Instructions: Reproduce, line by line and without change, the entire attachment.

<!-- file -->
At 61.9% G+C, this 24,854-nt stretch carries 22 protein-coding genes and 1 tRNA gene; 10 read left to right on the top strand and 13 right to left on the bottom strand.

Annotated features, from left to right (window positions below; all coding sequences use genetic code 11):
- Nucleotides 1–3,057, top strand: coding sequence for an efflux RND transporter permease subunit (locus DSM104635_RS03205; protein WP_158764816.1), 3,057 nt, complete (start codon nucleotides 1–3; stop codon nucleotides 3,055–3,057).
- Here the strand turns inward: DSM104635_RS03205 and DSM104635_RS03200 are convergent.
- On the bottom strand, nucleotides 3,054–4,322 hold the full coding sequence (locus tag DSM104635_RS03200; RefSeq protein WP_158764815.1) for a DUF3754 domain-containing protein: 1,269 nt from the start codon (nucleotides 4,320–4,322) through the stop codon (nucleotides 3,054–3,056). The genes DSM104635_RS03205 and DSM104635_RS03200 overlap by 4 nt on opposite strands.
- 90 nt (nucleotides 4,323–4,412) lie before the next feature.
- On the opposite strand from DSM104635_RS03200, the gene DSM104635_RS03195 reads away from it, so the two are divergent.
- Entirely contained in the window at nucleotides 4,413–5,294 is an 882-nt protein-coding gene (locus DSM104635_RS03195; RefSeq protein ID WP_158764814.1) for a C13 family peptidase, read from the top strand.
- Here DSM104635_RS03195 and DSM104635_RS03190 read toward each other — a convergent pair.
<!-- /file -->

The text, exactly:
At 61.9% G+C, this 24,854-nt stretch carries 22 protein-coding genes and 1 tRNA gene; 10 read left to right on the top strand and 13 right to left on the bottom strand.

Annotated features, from left to right (window positions below; all coding sequences use genetic code 11):
- Nucleotides 1–3,057, top strand: coding sequence for an efflux RND transporter permease subunit (locus DSM104635_RS03205; protein WP_158764816.1), 3,057 nt, complete (start codon nucleotides 1–3; stop codon nucleotides 3,055–3,057).
- Here the strand turns inward: DSM104635_RS03205 and DSM104635_RS03200 are convergent.
- On the bottom strand, nucleotides 3,054–4,322 hold the full coding sequence (locus tag DSM104635_RS03200; RefSeq protein WP_158764815.1) for a DUF3754 domain-containing protein: 1,269 nt from the start codon (nucleotides 4,320–4,322) through the stop codon (nucleotides 3,054–3,056). The genes DSM104635_RS03205 and DSM104635_RS03200 overlap by 4 nt on opposite strands.
- 90 nt (nucleotides 4,323–4,412) lie before the next feature.
- On the opposite strand from DSM104635_RS03200, the gene DSM104635_RS03195 reads away from it, so the two are divergent.
- Entirely contained in the window at nucleotides 4,413–5,294 is an 882-nt protein-coding gene (locus DSM104635_RS03195; RefSeq protein ID WP_158764814.1) for a C13 family peptidase, read from the top strand.
- Here DSM104635_RS03195 and DSM104635_RS03190 read toward each other — a convergent pair.